Federation of German Industries (BDI)

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Berlin , Germany

Climate Lobbying Overview: The Federation of German Industries (BDI) is strategically engaged on climate change policy in the EU and Germany. The organization's top-line statements on climate policy have improved since 2018, but it appears to remain negatively engaged on key strands of EU climate policy, such as the Carbon Border Adjustment Mechanism (CBAM), the reform of the EU Emissions Trading Scheme (ETS), and CO2 Standards for Light Duty Vehicles. The association has extensively promoted fossil gas in the energy mix.

Top-line Messaging on Climate Policy: BDI's top-line messaging on climate policy is mixed. In an April 2020 position paper, the association seemed to support the EU Climate Law, which sets a target of climate neutrality by 2050 in the EU, with the caveats that the law must maintain competitiveness and economic protections, while warning against a “one-sided approach”. In a March 2021 position paper on the EU Fit for 55 package, BDI maintained that competitiveness and carbon leakage protection should be incorporated in future climate policy. It also did not support the ‘Fit for 55’ package proposals in a November 2021 briefing, describing them as “massively price-increasing” without carbon leakage protections. Furthermore, in a May 2021 consultation response BDI did not support increasing the ambition of Germany's climate neutrality to 2045, questioning its feasibility and arguing that it would lessen ambition among other European nations. However, in a November 2021 briefing the association appeared to accept the new target. The association has communicated support for the Paris Agreement goals and criticized the lack of progress made at COP26 in a Handelsblatt article in November 2021.

Engagement with Climate-Related Regulations: BDI’s overall engagement with climate-related regulations in the EU appears to be mostly negative. The association opposed the European Commission’s proposal to raise the EU’s 2030 GHG reduction target from 40% to 50-55% on its website in April 2020.

In November 2021 in response to an EU public consultation, BDI opposed the EU's carbon border adjustment mechanism (CBAM), describing the proposal as "premature" and stating its position as "generally skeptical to the unilateral introduction of CBAMs", advocating for the continuation of the free allocation of emissions allowances in the EU ETS until 2030 and supporting participation in the CBAM on a voluntary basis. Additionally, in an EU public consultation response in November 2021, BDI appeared to take a negative position on the reform of the EU ETS, emphasizing the threat of carbon leakage and advocating for the continuation of protection measures such as indirect cost compensation. It also did not support the tightening of the Market Stability Reserve to remove surplus allowances. In a September 2021 position paper BDI also appeared to not support the expansion of the EU ETS to cover international aviation, and advocated for continuing free emissions allowances for certain intra-EU flights. Furthermore, in November 2021 in response to an EU public consultation, BDI opposed the proposed zero emission standard within the EU CO2 Standards for Light Duty Vehicles, stating that “German industry rejects a de facto ban on vehicles with internal combustion engines.”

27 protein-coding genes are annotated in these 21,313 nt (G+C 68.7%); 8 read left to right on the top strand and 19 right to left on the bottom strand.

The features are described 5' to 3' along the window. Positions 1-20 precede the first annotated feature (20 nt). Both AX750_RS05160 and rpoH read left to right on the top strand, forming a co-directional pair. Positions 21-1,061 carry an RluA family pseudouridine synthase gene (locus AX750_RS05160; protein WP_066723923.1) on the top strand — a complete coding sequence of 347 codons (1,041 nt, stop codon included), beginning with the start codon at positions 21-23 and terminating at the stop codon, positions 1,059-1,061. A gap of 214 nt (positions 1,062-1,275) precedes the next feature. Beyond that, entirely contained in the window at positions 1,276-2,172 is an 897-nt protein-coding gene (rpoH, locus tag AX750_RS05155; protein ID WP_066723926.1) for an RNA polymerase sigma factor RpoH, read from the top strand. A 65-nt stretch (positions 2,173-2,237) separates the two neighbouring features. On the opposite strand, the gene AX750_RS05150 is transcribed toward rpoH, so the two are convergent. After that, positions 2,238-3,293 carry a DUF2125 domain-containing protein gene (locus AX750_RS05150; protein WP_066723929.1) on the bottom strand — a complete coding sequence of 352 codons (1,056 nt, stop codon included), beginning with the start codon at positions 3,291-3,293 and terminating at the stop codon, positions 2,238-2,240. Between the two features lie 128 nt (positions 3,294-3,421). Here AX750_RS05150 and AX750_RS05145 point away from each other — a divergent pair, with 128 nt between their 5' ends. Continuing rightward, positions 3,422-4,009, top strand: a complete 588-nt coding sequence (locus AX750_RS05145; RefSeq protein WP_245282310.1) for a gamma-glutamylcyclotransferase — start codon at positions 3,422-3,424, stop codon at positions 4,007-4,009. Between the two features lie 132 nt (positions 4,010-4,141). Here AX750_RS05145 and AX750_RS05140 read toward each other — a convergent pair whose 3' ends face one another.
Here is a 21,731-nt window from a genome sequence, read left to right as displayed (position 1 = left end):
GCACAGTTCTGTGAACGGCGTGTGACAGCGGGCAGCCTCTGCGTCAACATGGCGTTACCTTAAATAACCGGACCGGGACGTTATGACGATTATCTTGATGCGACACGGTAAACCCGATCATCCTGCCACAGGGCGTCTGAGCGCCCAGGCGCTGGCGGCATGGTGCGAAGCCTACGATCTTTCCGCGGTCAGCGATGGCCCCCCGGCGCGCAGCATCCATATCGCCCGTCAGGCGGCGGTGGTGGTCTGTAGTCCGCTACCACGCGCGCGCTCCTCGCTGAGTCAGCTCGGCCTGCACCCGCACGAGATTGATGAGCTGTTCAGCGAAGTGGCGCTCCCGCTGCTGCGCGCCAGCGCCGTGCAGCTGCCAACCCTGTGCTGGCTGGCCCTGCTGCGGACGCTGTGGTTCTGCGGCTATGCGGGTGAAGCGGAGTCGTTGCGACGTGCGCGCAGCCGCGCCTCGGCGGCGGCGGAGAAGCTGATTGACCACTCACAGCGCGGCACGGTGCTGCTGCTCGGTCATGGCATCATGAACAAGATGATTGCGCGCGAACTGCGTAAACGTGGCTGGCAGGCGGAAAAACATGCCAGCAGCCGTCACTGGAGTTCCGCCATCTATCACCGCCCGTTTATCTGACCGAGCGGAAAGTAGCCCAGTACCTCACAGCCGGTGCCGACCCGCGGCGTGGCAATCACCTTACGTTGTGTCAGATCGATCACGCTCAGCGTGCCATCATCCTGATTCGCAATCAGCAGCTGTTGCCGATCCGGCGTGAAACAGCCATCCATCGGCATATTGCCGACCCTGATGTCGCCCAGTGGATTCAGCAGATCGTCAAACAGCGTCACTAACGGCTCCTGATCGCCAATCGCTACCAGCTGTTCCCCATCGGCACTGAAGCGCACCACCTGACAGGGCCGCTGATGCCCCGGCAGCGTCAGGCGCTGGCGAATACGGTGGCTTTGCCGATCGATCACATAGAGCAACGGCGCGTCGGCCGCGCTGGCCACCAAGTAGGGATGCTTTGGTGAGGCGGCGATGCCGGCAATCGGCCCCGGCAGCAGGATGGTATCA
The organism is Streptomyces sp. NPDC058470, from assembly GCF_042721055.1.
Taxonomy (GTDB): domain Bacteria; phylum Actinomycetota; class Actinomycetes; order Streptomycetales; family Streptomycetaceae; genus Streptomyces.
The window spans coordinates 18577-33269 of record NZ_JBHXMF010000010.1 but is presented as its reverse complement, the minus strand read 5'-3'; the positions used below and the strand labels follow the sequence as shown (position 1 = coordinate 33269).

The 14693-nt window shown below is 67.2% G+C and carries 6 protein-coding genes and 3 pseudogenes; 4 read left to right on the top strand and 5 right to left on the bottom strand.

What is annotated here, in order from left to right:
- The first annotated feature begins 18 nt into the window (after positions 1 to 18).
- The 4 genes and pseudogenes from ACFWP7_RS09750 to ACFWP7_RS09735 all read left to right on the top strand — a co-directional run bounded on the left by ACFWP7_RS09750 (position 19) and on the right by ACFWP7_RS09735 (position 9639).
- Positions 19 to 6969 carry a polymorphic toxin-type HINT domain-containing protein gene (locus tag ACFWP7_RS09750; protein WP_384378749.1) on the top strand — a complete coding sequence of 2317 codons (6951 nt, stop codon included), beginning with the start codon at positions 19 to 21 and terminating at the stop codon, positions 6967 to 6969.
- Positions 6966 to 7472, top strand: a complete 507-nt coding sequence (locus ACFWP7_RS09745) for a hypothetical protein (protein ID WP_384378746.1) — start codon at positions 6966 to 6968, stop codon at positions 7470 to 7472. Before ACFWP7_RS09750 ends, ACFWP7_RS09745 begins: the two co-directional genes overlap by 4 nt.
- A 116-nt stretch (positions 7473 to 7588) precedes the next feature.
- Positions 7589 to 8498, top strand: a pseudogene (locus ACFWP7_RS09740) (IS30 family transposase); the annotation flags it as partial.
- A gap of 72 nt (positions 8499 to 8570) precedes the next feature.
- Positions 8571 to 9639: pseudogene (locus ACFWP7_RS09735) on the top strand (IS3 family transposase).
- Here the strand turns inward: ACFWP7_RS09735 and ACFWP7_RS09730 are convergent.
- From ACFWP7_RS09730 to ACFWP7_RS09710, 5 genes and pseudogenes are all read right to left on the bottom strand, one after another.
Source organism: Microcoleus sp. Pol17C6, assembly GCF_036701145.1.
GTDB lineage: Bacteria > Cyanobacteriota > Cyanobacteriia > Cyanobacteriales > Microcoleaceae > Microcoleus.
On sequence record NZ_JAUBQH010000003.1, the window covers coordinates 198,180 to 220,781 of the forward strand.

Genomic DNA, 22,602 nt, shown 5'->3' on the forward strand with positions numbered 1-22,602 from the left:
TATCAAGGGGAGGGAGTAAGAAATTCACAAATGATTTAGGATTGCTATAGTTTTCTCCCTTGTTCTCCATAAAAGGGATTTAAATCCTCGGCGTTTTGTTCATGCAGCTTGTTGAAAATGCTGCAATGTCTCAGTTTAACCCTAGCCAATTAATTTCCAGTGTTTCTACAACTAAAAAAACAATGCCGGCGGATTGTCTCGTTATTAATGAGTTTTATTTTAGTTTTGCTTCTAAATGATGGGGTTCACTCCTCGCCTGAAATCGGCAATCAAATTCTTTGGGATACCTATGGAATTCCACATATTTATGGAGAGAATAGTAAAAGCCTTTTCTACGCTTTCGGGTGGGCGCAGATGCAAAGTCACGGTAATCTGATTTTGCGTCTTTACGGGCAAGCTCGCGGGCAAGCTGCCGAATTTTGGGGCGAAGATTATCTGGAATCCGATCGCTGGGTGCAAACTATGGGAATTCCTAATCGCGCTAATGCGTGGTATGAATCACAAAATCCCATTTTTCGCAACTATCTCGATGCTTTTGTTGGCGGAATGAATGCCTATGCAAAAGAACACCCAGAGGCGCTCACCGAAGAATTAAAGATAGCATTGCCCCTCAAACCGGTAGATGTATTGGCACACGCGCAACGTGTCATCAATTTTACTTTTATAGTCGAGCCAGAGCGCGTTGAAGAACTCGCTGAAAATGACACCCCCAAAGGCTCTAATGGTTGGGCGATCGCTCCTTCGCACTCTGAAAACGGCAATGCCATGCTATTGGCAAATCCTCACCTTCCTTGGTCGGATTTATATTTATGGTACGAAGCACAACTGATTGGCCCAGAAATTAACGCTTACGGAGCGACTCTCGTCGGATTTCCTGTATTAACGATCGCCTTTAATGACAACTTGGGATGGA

The association supports incentives for energy efficiency, however appears to oppose stronger regulation. In a September 2021 briefing BDI supported tax subsidies for energy efficiency in Germany, but argued that regulation should be considered a “last resort” in an October 2021 briefing. In a November 2021 report, the association did not support proposed reforms to the EU Energy Efficiency Directive, advocating for a review of the definition of "energy efficiency", and arguing that the proposed energy savings target of 1.5% was "unrealistic."

Positioning on Energy Transition: BDI likewise appears to be positioned against decisive action to transition the energy mix, and has been highly supportive of an increased role for fossil gas in Europe. In a January 2022 press release, BDI President Siegfried Russworm supported "massive" fossil gas expansion in Germany without placing conditions on the need for CCS. The association subsequently supported the inclusion of fossil gas in the EU Sustainable Finance Taxonomy in a February 2022 press release. Also in February 2022, the association’s president Siegfried Russwurm reportedly questioned whether Germany could bring forward the phase-out of coal in a Handelsblatt article. This follows a November 2021 report in which the association did not support the proposed change of taxation for fossil gas in the Energy Taxation Directive, stating that it would "jeopardize the competitiveness of energy intensive industry."

Siegfried Russwurm previously seemed to support Nord Stream 2 in a Handelsblatt interview in January 2021, a new fossil gas pipeline set to be built in the EU. Following the Russian invasion of Ukraine, Siegfried Russwurm was quoted in a February 2022 Handelsblatt interview questioning the feasibility of bringing forward the phase-out of coal without endangering security of energy supply. However, in a March 2022 briefing the association supported the decarbonization of industry, advocating for carbon contracts for difference to aid industrial decarbonization in steel, cement and chemical products. In a December 2021 press release, BDI supported the decarbonization of transport via rail and the transition to a low-carbon energy sector via renewable hydrogen, although it advocated for "pragmatic" regulations on what hydrogen is considered sustainable.

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